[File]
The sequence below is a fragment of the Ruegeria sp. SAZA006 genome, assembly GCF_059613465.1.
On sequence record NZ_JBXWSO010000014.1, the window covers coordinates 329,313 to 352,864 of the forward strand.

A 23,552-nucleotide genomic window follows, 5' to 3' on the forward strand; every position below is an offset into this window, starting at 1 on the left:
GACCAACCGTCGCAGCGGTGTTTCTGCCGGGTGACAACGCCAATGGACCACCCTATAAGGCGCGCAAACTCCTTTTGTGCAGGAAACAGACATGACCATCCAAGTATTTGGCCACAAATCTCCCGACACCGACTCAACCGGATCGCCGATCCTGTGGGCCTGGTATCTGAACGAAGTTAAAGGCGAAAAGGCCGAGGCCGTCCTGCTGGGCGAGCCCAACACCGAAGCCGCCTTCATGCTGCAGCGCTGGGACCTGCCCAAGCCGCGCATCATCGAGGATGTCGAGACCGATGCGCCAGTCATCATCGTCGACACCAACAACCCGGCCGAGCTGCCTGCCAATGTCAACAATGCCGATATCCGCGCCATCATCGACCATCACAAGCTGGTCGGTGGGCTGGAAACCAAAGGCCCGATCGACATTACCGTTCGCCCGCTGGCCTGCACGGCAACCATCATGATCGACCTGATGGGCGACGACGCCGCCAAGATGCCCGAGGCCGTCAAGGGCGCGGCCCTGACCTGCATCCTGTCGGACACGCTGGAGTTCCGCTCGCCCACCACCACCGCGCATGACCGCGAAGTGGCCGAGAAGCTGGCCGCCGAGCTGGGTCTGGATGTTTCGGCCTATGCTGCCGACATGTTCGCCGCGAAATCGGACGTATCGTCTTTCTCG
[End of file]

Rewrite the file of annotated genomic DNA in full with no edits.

The sequence below is a fragment of the Ruegeria sp. SAZA006 genome, assembly GCF_059613465.1.
On sequence record NZ_JBXWSO010000014.1, the window covers coordinates 329,313 to 352,864 of the forward strand.

A 23,552-nucleotide genomic window follows, 5' to 3' on the forward strand; every position below is an offset into this window, starting at 1 on the left:
GACCAACCGTCGCAGCGGTGTTTCTGCCGGGTGACAACGCCAATGGACCACCCTATAAGGCGCGCAAACTCCTTTTGTGCAGGAAACAGACATGACCATCCAAGTATTTGGCCACAAATCTCCCGACACCGACTCAACCGGATCGCCGATCCTGTGGGCCTGGTATCTGAACGAAGTTAAAGGCGAAAAGGCCGAGGCCGTCCTGCTGGGCGAGCCCAACACCGAAGCCGCCTTCATGCTGCAGCGCTGGGACCTGCCCAAGCCGCGCATCATCGAGGATGTCGAGACCGATGCGCCAGTCATCATCGTCGACACCAACAACCCGGCCGAGCTGCCTGCCAATGTCAACAATGCCGATATCCGCGCCATCATCGACCATCACAAGCTGGTCGGTGGGCTGGAAACCAAAGGCCCGATCGACATTACCGTTCGCCCGCTGGCCTGCACGGCAACCATCATGATCGACCTGATGGGCGACGACGCCGCCAAGATGCCCGAGGCCGTCAAGGGCGCGGCCCTGACCTGCATCCTGTCGGACACGCTGGAGTTCCGCTCGCCCACCACCACCGCGCATGACCGCGAAGTGGCCGAGAAGCTGGCCGCCGAGCTGGGTCTGGATGTTTCGGCCTATGCTGCCGACATGTTCGCCGCGAAATCGGACGTATCGTCTTTCTCG